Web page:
It was shown before that CEGs in B. graminis and in other pathogens are exposed to two kinds of selective forces: the first is the necessity to maintain their virulence functions through time [10, 14]. The second is caused by the plant immune system: effectors can be recognized by immune receptors, which trigger an immune response that leads to the death of the pathogen (AvrPm3 a2/f2 and AvrPm2 in B.g. tritici, Avr a1 and Avr a13 in B.g. hordei) [28, 50, 51]. The effects of these two kinds of selection (escaping recognition and optimizing virulence) on the sequence of effectors are difficult to tear apart because in theory they both leave the typical signatures of positive selection . Only the molecular characterization of the interactions between effectors and their targets and between effectors and resistance proteins will clarify to what extent positive selection is due to either of the two mechanisms. Conversely, gene loss is a well-documented evolutionary mechanism to escape recognition from a resistance gene in many pathogens. In powdery mildew, two different mechanisms have been reported: complete gene deletion (AvrPm2 in B.g. tritici)  and insertion of unrelated DNA in the coding sequence (Avr a13 ) . It is tempting to speculate that the fast turnover rate that we observed in effector families of B. graminis is the direct consequence of the selective pressure of the plant immune system. Three of the four known Avrs in B. graminis belong to families with a large size variation and a high turnover rate (the exception is Avra1 in B.g. hordei which belongs to a family of only five genes that has a phylogenetic tree identical to the species tree). However, it is not clear whether selection or a neutral process (genetic drift) is the evolutionary force that drove the evolution of a high number of redundant effectors, which is a prerequisite to the possibility of losing them to escape recognition. Duplicated effectors could have given an immediate evolutionary advantage to the pathogen, impeding their molecular targets in the plant cell from evolving toward less susceptible variants: a plant target protein with a mutation that hampered the function of one effector would not have been fixed by positive selection because other slightly different effectors (resulting from a duplication and a subsequent mutation) were still functional. This is analogous to the strategy used in medicine and agriculture to prevent the evolution of drug-resistance in pathogens . Alternatively, flexible genomes and specifically flexible effector repertoires could provide an increased adaptive potential to the pathogen and be themselves a trait under selection.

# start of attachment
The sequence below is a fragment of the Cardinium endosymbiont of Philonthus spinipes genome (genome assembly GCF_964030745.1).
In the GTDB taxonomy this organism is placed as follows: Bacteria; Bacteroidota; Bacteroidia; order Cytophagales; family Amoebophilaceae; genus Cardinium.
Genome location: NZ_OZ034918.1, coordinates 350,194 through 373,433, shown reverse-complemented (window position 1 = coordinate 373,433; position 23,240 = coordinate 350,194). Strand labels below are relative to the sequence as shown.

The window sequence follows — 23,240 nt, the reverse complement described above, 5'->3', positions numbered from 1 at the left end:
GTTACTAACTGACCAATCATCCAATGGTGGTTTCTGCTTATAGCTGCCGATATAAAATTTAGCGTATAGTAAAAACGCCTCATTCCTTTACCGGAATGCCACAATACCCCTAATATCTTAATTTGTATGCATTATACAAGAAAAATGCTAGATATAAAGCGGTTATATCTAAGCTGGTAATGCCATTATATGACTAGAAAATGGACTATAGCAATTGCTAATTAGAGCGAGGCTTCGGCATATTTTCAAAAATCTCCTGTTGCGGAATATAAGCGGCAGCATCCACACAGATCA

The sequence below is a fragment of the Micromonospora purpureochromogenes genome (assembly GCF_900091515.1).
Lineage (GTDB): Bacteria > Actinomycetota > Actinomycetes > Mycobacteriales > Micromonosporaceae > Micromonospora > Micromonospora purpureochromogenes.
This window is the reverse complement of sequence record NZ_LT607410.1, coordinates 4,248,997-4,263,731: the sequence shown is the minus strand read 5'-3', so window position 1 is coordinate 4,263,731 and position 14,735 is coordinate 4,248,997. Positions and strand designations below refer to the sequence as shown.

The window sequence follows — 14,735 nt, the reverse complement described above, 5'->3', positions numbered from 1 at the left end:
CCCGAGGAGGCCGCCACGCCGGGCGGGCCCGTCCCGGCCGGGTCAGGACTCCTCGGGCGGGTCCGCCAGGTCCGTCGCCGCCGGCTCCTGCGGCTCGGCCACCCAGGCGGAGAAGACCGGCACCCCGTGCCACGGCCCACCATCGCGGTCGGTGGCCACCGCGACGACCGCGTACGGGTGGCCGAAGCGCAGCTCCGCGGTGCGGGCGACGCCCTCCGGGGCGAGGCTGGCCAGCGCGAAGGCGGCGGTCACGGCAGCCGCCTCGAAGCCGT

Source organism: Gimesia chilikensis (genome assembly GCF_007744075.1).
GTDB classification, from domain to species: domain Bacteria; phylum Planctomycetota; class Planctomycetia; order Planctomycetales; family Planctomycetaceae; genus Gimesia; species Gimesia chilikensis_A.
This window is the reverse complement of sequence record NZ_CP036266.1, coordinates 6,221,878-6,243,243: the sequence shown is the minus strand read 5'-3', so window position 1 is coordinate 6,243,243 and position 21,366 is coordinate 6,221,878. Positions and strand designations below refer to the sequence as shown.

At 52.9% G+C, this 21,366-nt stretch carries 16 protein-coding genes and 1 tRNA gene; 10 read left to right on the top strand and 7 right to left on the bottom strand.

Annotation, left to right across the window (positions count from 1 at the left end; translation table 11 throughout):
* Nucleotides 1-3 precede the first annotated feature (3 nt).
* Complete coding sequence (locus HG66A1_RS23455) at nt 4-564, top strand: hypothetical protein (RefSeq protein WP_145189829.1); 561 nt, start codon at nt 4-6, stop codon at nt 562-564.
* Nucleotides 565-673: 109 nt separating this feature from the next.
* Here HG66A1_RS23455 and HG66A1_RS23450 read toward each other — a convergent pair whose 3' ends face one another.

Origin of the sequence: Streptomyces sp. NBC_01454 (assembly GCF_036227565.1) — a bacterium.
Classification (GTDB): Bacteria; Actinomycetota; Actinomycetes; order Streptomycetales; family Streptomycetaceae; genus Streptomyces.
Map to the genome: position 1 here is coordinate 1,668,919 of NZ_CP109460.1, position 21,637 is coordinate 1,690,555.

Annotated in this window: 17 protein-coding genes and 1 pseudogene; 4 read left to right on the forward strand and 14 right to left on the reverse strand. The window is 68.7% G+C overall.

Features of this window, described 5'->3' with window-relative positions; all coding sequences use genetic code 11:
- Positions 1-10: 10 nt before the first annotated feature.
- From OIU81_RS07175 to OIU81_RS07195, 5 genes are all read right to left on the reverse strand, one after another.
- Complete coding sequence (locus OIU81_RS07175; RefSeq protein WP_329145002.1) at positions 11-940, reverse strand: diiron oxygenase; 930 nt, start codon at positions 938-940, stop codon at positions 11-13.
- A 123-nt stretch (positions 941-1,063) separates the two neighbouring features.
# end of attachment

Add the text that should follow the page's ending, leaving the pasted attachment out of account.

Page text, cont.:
We identified 2798 CEGs in the genome of five lineages of B. graminis with divergence times between 24 and 5 million years. We found that most of them cluster in families based on sequence similarity, and that most families are present in all lineages. Additionally, we found a high turnover rate in CEG families that resulted in large lineage-specific expansions and extinctions and contributed massively to the diversification of effector repertoires in lineages of B. graminis. Positive selection, previously described in Pedersen et al.  and Wicker et al. , and fast turnover act in parallel and are responsible for the fast evolution that we observe in effectors of B. graminis. These two processes caused a fast diversification of CEGs and are probably contributing to the adaptation of different lineages to different hosts. While positive selection fixes non-synonymous mutations, the fast turnover has two effects: it creates the effector repertoires on which positive selection can act (gene duplication), but at the same time destroys genes, contributing to increase the diversity of effector repertoires in pathogen populations.
Availability of data and materials
Genome assemblies, CDS databases and alignment of the ML domain are available as Additional files.
This work was supported by the University Priority Program “Evolution in action” of the University of Zurich and the grant 310,030–163,260 from the Swiss National Science Foundation.
BK designed the study and wrote the manuscript, TW and FM designed the study, performed the analysis and wrote the manuscript, CRP performed the analysis. All authors read and approved the final manuscript.